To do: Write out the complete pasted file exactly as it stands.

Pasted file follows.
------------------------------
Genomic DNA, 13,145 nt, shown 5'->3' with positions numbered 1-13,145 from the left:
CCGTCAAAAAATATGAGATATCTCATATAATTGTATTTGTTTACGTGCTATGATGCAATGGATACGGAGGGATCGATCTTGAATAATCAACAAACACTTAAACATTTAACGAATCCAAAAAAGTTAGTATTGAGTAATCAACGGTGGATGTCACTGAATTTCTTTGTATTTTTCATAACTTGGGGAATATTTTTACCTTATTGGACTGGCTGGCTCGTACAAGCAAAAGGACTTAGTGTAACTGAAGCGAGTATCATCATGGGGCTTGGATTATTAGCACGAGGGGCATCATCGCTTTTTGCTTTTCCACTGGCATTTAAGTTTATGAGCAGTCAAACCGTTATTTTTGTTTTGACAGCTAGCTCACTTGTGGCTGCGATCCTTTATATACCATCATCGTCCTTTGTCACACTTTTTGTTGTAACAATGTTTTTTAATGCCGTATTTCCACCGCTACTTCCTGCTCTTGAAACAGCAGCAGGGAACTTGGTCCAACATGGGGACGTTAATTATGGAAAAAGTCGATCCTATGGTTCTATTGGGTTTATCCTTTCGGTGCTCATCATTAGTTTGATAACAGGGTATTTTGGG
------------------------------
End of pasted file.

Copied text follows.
Genomic DNA, 13,145 nt, shown 5'->3' with positions numbered 1-13,145 from the left:
CCGTCAAAAAATATGAGATATCTCATATAATTGTATTTGTTTACGTGCTATGATGCAATGGATACGGAGGGATCGATCTTGAATAATCAACAAACACTTAAACATTTAACGAATCCAAAAAAGTTAGTATTGAGTAATCAACGGTGGATGTCACTGAATTTCTTTGTATTTTTCATAACTTGGGGAATATTTTTACCTTATTGGACTGGCTGGCTCGTACAAGCAAAAGGACTTAGTGTAACTGAAGCGAGTATCATCATGGGGCTTGGATTATTAGCACGAGGGGCATCATCGCTTTTTGCTTTTCCACTGGCATTTAAGTTTATGAGCAGTCAAACCGTTATTTTTGTTTTGACAGCTAGCTCACTTGTGGCTGCGATCCTTTATATACCATCATCGTCCTTTGTCACACTTTTTGTTGTAACAATGTTTTTTAATGCCGTATTTCCACCGCTACTTCCTGCTCTTGAAACAGCAGCAGGGAACTTGGTCCAACATGGGGACGTTAATTATGGAAAAAGTCGATCCTATGGTTCTATTGGGTTTATCCTTTCGGTGCTCATCATTAGTTTGATAACAGGGTATTTTGGG